2. You can write the sanitation logic within each, individual service.

I prefer to use option 2, but that's just my personal preference. I find that every service has its own unique nuances that make it easier to deal with exceptions in the service that caught the exception. Often times, the message you return to the client will contain some verbiage regarding the service method/capability itself. For example, if you have a service method named "CreateCustomer" and a SQLException is caught within the service, you might return a message to the client that says something like, "An error occurred while creating the customer record". Having a single utility service that manages all of the possible mappings from exception to sanitized message can get bloated very quickly.

After you've decided on your strategy for sanitizing exceptions, you need to make sure you're persisting these exceptions with the full exception message (inner message, stack trace, etc.) somewhere for debugging purposes. A good approach is to have a database table where you log the exception message, along with a unique identifier, such as a GUID. When you return the sanitized message to the client, return the GUID along with it. That way, when a client reports an error message, you can lookup the raw exception message and debug the issue much easier.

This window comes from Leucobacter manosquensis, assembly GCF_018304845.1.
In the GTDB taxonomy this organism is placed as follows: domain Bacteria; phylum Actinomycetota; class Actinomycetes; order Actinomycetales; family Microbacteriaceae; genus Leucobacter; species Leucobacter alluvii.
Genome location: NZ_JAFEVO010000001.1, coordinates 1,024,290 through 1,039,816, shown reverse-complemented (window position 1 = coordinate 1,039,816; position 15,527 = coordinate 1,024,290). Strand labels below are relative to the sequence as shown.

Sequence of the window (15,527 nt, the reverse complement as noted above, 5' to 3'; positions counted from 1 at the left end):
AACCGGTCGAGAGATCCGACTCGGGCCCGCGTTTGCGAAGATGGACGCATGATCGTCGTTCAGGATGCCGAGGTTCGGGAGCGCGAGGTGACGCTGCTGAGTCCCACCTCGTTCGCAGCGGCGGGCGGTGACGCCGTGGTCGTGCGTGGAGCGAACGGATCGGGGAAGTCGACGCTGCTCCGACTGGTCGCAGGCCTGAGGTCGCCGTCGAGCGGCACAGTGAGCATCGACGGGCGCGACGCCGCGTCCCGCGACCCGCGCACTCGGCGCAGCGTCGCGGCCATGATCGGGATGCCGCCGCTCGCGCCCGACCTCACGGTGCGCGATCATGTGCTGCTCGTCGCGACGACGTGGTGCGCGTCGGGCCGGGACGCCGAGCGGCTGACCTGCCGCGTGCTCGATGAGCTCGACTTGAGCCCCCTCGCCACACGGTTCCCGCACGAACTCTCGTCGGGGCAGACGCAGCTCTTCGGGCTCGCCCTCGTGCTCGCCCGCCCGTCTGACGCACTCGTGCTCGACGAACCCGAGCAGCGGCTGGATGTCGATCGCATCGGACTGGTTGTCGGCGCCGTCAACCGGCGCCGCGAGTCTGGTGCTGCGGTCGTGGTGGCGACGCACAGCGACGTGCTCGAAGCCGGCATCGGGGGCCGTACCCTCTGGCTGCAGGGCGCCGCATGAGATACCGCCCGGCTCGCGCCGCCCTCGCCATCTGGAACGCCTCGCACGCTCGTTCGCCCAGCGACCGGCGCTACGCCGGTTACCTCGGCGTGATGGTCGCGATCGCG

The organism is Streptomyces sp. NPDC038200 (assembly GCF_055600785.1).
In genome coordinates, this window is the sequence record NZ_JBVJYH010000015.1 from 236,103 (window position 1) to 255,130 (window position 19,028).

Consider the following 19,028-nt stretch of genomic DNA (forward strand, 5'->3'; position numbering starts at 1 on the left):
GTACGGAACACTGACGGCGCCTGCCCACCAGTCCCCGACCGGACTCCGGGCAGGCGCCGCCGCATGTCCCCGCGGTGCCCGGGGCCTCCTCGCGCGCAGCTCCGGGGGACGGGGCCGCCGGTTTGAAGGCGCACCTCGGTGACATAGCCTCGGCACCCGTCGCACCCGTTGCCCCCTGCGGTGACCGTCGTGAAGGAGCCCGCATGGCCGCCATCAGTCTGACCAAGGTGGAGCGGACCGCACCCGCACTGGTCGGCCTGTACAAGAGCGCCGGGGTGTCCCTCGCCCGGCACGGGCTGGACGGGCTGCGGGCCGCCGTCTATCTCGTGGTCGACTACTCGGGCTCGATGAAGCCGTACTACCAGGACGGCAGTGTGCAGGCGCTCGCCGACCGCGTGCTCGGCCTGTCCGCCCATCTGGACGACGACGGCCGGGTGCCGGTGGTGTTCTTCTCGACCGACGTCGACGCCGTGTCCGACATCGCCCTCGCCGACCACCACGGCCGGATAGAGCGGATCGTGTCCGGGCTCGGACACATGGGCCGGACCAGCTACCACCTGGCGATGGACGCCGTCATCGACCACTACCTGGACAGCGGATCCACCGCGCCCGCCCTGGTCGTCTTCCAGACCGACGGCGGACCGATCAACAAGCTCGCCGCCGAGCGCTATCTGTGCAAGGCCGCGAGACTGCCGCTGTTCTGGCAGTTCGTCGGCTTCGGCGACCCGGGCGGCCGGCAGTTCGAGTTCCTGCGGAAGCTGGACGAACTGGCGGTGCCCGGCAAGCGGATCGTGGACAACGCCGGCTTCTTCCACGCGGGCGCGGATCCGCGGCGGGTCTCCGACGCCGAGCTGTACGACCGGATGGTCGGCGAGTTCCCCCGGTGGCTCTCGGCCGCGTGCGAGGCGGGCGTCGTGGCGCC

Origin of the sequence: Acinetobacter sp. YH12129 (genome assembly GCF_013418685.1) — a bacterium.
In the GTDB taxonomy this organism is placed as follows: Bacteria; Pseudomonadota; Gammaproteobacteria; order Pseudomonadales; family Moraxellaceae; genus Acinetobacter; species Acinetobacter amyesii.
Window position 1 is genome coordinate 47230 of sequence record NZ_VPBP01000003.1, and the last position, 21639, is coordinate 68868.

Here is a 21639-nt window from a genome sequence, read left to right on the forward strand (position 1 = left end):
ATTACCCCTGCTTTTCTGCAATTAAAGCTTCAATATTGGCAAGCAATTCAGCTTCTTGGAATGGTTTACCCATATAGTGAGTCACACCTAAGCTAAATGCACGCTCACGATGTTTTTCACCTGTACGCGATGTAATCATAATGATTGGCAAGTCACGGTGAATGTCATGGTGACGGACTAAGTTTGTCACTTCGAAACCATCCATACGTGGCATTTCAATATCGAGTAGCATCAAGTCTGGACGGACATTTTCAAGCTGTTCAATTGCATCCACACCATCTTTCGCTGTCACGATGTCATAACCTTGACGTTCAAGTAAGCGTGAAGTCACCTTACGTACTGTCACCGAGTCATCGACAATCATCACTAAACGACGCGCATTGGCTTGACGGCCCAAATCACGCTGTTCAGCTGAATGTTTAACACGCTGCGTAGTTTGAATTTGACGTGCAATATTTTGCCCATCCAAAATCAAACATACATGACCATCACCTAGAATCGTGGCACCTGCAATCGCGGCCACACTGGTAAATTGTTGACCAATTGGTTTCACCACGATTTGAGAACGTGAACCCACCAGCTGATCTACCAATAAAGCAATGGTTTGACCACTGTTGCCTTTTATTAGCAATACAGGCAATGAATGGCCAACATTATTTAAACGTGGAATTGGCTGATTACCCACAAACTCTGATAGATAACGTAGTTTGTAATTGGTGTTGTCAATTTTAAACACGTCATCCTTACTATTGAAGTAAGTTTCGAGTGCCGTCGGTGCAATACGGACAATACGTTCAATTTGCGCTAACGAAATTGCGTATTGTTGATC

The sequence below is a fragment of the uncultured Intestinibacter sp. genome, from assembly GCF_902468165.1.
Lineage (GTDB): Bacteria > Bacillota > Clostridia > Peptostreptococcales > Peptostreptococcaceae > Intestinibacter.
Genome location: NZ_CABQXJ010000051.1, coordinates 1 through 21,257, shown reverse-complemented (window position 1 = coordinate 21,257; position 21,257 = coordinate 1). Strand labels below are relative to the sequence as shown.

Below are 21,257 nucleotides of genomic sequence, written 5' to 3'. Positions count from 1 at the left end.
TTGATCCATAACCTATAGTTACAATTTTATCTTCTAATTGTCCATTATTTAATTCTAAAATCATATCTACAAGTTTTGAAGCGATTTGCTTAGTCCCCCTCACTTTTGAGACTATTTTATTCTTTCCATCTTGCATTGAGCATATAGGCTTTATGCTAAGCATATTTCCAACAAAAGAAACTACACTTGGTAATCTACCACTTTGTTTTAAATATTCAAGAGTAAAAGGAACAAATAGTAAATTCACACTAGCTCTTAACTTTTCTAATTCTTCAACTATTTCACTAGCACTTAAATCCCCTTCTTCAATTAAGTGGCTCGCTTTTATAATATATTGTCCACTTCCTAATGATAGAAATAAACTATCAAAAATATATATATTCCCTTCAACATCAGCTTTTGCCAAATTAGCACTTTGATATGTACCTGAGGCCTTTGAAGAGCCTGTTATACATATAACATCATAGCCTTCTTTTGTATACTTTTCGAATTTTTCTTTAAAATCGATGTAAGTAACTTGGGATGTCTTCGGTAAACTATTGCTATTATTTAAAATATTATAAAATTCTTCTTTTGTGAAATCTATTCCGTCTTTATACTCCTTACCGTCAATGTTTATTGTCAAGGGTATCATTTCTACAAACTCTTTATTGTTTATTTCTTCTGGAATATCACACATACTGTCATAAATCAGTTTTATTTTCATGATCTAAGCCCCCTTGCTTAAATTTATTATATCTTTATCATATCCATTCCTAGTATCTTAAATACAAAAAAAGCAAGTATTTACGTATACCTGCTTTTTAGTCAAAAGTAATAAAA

Lastly, define a standard means for returning exceptions to the consumers of your services. If you're developing a SOAP service, you can make use of javax.xml.soap.SOAPException to wrap your exceptions that you return to the client. However you decide to do it, keep it consistent throughout your services, so that your consumers don't have to write custom exception handling code for every service they consume.

Tuesday, November 6, 2012

Scala Loops

Just like in Java, Scala has while and do loops. For example, you can write a while loop like this.

while (x > 0) {
    y = y + 1

However, there is no for loop like you're familiar with in Java with a structure of for (initialize; test; update). However, once you get comfortable with Scala, you'll see that the for loop in Scala is much better. Here's a for loop that loops from 1 to 10.

for (x <- 1 to 10) {